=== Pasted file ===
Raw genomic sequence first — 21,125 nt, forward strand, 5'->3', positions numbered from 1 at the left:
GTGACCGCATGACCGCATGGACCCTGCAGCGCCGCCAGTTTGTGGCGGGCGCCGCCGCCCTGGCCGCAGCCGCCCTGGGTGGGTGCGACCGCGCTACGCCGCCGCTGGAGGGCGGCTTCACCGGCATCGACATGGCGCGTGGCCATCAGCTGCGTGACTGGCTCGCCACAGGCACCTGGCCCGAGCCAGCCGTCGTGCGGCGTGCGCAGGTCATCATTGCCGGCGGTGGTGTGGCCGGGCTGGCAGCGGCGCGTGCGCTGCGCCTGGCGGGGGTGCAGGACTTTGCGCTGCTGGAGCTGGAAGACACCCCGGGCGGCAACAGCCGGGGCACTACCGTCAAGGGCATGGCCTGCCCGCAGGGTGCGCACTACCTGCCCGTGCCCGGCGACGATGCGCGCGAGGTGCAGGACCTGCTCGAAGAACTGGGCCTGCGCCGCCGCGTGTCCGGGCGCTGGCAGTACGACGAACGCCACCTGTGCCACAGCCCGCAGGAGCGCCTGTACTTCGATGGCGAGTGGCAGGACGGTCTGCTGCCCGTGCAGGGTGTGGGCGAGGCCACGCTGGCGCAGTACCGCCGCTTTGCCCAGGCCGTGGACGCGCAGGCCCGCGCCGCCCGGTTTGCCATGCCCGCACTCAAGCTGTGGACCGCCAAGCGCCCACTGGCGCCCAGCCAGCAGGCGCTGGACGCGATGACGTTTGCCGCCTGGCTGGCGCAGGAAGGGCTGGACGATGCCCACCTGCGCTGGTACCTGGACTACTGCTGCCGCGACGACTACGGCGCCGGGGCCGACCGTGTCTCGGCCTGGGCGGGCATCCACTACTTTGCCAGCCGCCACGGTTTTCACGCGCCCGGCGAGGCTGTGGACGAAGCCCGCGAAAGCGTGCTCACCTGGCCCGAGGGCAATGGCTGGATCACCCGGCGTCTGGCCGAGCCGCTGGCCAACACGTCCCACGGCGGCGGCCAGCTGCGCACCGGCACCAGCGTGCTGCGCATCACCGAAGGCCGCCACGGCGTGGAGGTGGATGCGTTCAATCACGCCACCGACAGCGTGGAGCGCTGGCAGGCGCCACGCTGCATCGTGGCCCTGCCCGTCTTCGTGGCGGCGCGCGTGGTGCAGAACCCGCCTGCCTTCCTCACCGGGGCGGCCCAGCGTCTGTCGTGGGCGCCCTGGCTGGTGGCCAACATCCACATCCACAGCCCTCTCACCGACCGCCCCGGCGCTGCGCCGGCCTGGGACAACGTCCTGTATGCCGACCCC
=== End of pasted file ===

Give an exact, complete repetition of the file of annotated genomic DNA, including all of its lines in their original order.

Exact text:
Raw genomic sequence first — 21,125 nt, forward strand, 5'->3', positions numbered from 1 at the left:
GTGACCGCATGACCGCATGGACCCTGCAGCGCCGCCAGTTTGTGGCGGGCGCCGCCGCCCTGGCCGCAGCCGCCCTGGGTGGGTGCGACCGCGCTACGCCGCCGCTGGAGGGCGGCTTCACCGGCATCGACATGGCGCGTGGCCATCAGCTGCGTGACTGGCTCGCCACAGGCACCTGGCCCGAGCCAGCCGTCGTGCGGCGTGCGCAGGTCATCATTGCCGGCGGTGGTGTGGCCGGGCTGGCAGCGGCGCGTGCGCTGCGCCTGGCGGGGGTGCAGGACTTTGCGCTGCTGGAGCTGGAAGACACCCCGGGCGGCAACAGCCGGGGCACTACCGTCAAGGGCATGGCCTGCCCGCAGGGTGCGCACTACCTGCCCGTGCCCGGCGACGATGCGCGCGAGGTGCAGGACCTGCTCGAAGAACTGGGCCTGCGCCGCCGCGTGTCCGGGCGCTGGCAGTACGACGAACGCCACCTGTGCCACAGCCCGCAGGAGCGCCTGTACTTCGATGGCGAGTGGCAGGACGGTCTGCTGCCCGTGCAGGGTGTGGGCGAGGCCACGCTGGCGCAGTACCGCCGCTTTGCCCAGGCCGTGGACGCGCAGGCCCGCGCCGCCCGGTTTGCCATGCCCGCACTCAAGCTGTGGACCGCCAAGCGCCCACTGGCGCCCAGCCAGCAGGCGCTGGACGCGATGACGTTTGCCGCCTGGCTGGCGCAGGAAGGGCTGGACGATGCCCACCTGCGCTGGTACCTGGACTACTGCTGCCGCGACGACTACGGCGCCGGGGCCGACCGTGTCTCGGCCTGGGCGGGCATCCACTACTTTGCCAGCCGCCACGGTTTTCACGCGCCCGGCGAGGCTGTGGACGAAGCCCGCGAAAGCGTGCTCACCTGGCCCGAGGGCAATGGCTGGATCACCCGGCGTCTGGCCGAGCCGCTGGCCAACACGTCCCACGGCGGCGGCCAGCTGCGCACCGGCACCAGCGTGCTGCGCATCACCGAAGGCCGCCACGGCGTGGAGGTGGATGCGTTCAATCACGCCACCGACAGCGTGGAGCGCTGGCAGGCGCCACGCTGCATCGTGGCCCTGCCCGTCTTCGTGGCGGCGCGCGTGGTGCAGAACCCGCCTGCCTTCCTCACCGGGGCGGCCCAGCGTCTGTCGTGGGCGCCCTGGCTGGTGGCCAACATCCACATCCACAGCCCTCTCACCGACCGCCCCGGCGCTGCGCCGGCCTGGGACAACGTCCTGTATGCCGACCCC